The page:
Identification and characterisation of an enzyme from Monoglobus pectinilyticus associated with degradation of pectin from kiwiberry : a thesis presented in partial fulfilment of the requirements for the degree of Master of Science in Biological Sciences at Massey University, Palmerston North, New Zealand

Thumbnail Image
Open Access Location
Journal Title
Journal ISSN
Volume Title
Massey University
The Author
Pectin is a complex polysaccharide and a very important source of dietary soluble fibre, present in a variety of fruit and vegetables. Pectin possesses a wide range of contributions to a healthy diet and a healthy human gut, such as lowering cholesterol, protecting against intestinal inflammation and maintaining digestive health. Yet pectin is unable to be degraded by human gastrointestinal enzymes, arriving in the large intestine mostly intact. Limited research has showed the domination of Gram-negative bacteria which possess a range of secreted extracellular cell-bound and cell-free pectin degrading enzymes. These enzymes attack the pectin backbone and the accessory side chains resulting in the isolation of mono/oligosaccharides for subsequent uptake. The recent novel discovery of Monoglobus pectinilyticus, a Gram-positive bacterium, expanded the narrow knowledge regarding specific pectinolytic degraders. Genomic studies showed this bacterium contains an arsenal of enzymes specifically for pectin degradation. However, several putative pectin-degrading enzymes produced by M. pectinilyticus were unable to be identified against up-to-date databases, thus suggesting that there may be potentially novel classes of CAZyme(s) to be discovered. The proposed study will attempt to identify such enzyme(s) using New Zealand cultivar kiwiberries as the source of pectin. The initial aim of this study was to investigate the enzyme(s) involved in β-1,4-galactan by growing M. pectinilyticus with a mixture of pectin substrates (0.5% citrus pectin, 0.5% kiwiberry pectin and 0.5% potato galactan), in hope to identify such enzyme(s). Unfortunately, no β-galactosidase/β-galactanase was found. However a potentially novel binding enzyme, protein 0050 was isolated, cloned and expressed, which may be involved in a pectin degrading version of a cellulosome complex. Further research into isolating a variety of secreted proteins activated in presence of galactan during M. pectinilyticus cultivation is needed to understand the complexity of pectin degradation.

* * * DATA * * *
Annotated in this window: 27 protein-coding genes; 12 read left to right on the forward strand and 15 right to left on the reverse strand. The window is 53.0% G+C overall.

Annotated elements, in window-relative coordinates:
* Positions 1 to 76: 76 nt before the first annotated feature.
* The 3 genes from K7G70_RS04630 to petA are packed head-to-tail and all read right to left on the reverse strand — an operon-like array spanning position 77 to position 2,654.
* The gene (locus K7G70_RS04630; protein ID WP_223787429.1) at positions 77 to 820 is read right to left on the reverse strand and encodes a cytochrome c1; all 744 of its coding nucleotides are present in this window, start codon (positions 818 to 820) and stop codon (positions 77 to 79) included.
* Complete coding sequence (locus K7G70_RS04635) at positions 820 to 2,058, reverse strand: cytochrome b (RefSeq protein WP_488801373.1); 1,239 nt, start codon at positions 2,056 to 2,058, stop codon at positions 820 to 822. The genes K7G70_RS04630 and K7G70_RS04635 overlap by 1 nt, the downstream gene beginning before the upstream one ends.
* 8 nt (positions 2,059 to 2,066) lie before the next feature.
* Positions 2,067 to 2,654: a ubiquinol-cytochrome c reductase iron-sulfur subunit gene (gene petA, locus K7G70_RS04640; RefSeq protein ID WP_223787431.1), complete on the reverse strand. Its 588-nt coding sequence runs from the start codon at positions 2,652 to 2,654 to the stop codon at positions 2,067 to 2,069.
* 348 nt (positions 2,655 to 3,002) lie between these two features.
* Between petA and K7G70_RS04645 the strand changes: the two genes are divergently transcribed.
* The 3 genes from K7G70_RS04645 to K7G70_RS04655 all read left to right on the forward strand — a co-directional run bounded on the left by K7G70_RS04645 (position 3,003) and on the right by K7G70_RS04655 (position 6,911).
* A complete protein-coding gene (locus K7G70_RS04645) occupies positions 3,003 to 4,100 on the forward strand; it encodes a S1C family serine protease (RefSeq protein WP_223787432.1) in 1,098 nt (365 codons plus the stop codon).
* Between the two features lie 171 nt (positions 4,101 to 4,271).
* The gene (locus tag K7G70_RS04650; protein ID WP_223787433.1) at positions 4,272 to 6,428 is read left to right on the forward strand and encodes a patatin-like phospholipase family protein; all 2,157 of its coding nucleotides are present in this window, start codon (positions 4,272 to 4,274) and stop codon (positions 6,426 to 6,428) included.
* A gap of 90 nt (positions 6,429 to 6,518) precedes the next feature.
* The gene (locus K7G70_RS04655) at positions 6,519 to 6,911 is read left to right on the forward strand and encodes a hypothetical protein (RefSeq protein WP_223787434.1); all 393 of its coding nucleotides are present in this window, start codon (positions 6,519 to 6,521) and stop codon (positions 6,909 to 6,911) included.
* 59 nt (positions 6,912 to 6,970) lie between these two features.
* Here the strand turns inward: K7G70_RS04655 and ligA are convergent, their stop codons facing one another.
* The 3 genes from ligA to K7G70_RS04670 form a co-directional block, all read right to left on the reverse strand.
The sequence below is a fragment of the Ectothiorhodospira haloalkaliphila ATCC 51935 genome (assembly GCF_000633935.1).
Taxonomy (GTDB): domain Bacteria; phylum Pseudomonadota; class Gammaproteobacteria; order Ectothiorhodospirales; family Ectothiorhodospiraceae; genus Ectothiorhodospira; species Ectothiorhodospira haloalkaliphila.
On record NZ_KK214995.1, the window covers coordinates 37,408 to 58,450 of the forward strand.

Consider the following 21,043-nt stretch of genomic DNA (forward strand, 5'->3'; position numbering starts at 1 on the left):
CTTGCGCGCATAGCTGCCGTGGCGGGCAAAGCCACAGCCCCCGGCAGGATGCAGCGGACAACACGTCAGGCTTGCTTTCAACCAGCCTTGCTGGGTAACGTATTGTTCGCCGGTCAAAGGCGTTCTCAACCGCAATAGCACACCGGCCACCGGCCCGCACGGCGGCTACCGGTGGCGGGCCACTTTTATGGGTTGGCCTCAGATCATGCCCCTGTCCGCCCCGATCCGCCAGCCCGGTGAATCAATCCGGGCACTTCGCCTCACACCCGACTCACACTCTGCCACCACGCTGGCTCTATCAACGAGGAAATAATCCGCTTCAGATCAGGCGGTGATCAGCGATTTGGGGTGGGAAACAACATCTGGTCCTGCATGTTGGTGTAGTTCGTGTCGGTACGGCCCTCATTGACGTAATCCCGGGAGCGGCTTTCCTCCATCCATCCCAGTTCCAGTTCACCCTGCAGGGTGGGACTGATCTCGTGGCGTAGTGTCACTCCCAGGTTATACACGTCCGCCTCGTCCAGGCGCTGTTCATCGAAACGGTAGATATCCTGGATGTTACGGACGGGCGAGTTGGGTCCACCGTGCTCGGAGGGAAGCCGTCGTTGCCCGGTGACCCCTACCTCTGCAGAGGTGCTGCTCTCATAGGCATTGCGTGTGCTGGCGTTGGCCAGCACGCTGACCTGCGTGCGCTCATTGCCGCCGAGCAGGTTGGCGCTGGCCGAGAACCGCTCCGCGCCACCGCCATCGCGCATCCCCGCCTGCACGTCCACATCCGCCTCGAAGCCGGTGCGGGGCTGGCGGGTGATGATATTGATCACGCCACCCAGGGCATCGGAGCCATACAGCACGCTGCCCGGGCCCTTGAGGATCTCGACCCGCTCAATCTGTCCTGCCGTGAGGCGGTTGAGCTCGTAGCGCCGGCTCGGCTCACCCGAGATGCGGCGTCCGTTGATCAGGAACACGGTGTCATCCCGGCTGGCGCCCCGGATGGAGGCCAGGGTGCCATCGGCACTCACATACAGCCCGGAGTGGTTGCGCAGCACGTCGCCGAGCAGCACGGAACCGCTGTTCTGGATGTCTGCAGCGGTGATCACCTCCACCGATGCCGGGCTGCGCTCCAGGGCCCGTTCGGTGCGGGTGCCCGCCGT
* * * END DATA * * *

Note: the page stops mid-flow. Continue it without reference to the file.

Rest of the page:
Figures 1.4 & 1.5 are re-used with permission.
pectin, kiwiberry, Actinidia arguta, Monoglobus pectinilyticus, gastro-intestinal tract, CAZymes, β-galactanase, β-galactosidase